Wednesday, January 17, 2007

Santa, the Tooth Fairy, and FAPE

It’s the time of year when parents in New Orleans start the mad dash for a school for our kids. At schools across the city, parents are lining up to submit forms, pay application fees, and cash in any favors owed us by a friend of a friend of the admission director at the local public charter. This morning Mr. N and I were amongst them, crowding with other parents into a pre-K classroom to observe the lucky winners of last year’s lottery as they stacked blocks and read The Very Hungry Caterpillar. This was one of four observation days at the school. Today, there were probably fifty families represented. How many spots are up for grabs? What happens to the rest of us?

I ran into a former coworker whose son is close in age to Susan, and we compared which schools we were applying to for Pre-K. They’re looking at French immersion programs; I’m leaning towards Catholic or Episcopal schools in my neighborhood. The public charter is a best-case scenario. If you win the lottery and get in for Pre-K, your kid can stay in the charter school for the remainder of his education. This could save you tens of thousands of dollars over the next decade and a half. Plus, if you have younger children, they automatically get admission to the same school. Since private schools are typically $600/month per child, getting into the public charter is literally the deciding factor in whether to stay in New Orleans or move elsewhere.

What about our legal right to a Free and Appropriate Public Education? It’s the tooth fairy. It’s Santa Claus. It’s something we all believe in, in principle at least, but know we can’t count on. There is simply nothing available. The school board’s cupboard is bare.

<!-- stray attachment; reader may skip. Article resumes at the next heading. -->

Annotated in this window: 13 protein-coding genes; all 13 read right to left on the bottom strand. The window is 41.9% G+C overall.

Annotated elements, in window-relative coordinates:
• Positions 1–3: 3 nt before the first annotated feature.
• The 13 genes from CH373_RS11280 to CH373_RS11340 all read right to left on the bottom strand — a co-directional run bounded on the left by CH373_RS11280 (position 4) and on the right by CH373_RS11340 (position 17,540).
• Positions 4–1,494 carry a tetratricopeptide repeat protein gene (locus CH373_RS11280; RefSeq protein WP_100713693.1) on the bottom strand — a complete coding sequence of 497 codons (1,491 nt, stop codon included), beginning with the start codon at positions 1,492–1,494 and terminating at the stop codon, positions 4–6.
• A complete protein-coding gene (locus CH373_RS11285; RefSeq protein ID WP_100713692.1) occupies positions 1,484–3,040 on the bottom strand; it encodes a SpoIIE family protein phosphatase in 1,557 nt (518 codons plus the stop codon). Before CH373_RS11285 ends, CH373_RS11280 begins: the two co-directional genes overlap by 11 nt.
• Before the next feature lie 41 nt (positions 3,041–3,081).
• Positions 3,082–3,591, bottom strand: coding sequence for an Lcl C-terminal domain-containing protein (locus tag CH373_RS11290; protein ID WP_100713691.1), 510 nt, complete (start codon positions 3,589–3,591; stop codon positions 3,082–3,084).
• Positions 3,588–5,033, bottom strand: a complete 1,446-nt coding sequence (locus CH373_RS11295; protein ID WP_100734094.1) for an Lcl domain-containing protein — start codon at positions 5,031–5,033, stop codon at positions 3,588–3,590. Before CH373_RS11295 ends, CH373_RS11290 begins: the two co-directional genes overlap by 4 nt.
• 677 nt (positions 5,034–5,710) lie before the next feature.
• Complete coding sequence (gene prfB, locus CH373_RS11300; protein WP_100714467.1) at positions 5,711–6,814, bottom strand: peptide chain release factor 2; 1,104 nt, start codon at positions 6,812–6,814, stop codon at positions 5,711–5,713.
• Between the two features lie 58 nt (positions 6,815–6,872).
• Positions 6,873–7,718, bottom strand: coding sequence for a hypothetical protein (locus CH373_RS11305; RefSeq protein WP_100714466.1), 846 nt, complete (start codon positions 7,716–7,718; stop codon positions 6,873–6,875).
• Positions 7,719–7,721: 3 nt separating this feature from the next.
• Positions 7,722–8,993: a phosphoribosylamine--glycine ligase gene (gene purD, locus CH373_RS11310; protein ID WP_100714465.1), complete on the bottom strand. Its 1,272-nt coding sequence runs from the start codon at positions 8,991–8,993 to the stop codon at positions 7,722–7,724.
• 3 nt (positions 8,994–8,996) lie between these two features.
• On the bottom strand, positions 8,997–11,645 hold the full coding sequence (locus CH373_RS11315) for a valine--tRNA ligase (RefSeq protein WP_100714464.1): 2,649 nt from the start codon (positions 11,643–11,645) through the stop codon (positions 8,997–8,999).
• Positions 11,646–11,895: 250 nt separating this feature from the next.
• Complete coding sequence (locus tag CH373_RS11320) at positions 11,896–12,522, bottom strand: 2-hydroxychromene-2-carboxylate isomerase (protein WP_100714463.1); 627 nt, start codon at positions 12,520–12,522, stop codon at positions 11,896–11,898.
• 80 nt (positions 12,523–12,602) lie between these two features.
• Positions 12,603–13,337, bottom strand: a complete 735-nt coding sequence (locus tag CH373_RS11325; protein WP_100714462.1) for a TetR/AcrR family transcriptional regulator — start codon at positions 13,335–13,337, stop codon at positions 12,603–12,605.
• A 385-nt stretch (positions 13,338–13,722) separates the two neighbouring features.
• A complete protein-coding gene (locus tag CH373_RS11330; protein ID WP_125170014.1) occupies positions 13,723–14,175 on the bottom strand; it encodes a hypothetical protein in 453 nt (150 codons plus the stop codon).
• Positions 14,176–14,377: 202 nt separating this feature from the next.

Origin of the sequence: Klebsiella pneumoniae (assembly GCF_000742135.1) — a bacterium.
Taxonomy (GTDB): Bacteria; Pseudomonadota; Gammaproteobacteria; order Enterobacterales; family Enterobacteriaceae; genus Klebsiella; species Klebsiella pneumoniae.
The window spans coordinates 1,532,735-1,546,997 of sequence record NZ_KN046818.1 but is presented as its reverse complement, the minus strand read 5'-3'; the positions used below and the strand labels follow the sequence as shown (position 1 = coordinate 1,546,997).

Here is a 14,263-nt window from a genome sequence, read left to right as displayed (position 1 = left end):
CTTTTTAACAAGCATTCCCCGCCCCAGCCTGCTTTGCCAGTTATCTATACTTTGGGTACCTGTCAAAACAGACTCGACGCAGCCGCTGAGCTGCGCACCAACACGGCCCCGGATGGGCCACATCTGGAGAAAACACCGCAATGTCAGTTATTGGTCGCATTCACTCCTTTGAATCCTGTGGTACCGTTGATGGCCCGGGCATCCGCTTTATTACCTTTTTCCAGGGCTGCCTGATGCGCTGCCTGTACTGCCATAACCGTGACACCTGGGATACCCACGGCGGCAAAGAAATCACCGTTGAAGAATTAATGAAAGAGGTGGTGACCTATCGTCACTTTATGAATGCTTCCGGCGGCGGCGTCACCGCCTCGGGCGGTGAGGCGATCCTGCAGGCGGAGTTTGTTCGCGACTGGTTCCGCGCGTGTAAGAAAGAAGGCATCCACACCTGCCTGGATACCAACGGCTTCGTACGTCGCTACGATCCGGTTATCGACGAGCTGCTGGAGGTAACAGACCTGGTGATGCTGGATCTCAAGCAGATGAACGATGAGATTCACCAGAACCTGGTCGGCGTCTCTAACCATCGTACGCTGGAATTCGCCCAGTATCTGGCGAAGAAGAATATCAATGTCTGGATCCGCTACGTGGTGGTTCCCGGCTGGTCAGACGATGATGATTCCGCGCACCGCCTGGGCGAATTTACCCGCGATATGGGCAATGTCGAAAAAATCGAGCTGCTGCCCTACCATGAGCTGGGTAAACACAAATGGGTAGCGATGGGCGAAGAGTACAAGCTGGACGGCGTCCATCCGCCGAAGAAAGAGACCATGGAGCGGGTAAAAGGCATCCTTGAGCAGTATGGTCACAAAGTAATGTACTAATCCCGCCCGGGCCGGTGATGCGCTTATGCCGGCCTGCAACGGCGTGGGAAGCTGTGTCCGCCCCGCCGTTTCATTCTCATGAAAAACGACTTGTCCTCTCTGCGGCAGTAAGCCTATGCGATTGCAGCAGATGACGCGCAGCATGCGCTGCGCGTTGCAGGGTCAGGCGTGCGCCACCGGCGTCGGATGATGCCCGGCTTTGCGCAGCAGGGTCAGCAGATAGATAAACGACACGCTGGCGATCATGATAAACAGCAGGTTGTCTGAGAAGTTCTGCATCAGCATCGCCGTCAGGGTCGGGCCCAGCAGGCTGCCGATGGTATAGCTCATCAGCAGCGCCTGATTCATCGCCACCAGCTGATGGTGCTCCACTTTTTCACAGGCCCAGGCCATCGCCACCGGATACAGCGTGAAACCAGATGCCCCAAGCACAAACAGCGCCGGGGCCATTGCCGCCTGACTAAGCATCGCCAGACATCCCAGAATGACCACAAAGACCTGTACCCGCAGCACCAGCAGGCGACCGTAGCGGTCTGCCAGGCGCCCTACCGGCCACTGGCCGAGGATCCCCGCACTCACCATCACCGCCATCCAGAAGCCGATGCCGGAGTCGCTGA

When you add special needs into this already sad situation, it becomes desolate. Technically, public schools can’t turn away kids for having special needs. In reality, there are only so many spaces in a given classroom. Susan had her IEP evaluation two months before she turned three. At three, the services she previously received from the state – physical, occupational, and speech therapy – were cut off, because at that point the school board is supposed to take over. Since then, the only therapy she gets has been what we can pay for out of pocket, and our pockets are running very thin right now. Health insurance doesn’t cover long-term therapy, precisely because it’s generally provided by the state.

Her IEP says Susan should be getting therapy and special education and all sorts of wonderful services that she would certainly get if we lived anywhere else. I could take up a legal fight, and try to get reimbursed for some of the cost of private school and therapy. I know that by law I’d be in the right. But setting my faith in the legal system feels like chasing the Easter Bunny to try and get what Santa didn’t give me. More importantly, there’s only so much time and energy I have to spend fighting the school board, when I still have to find (and find a way to pay for) a decent education for my daughter.

Tuesday, January 16, 2007

If I had to do it all again...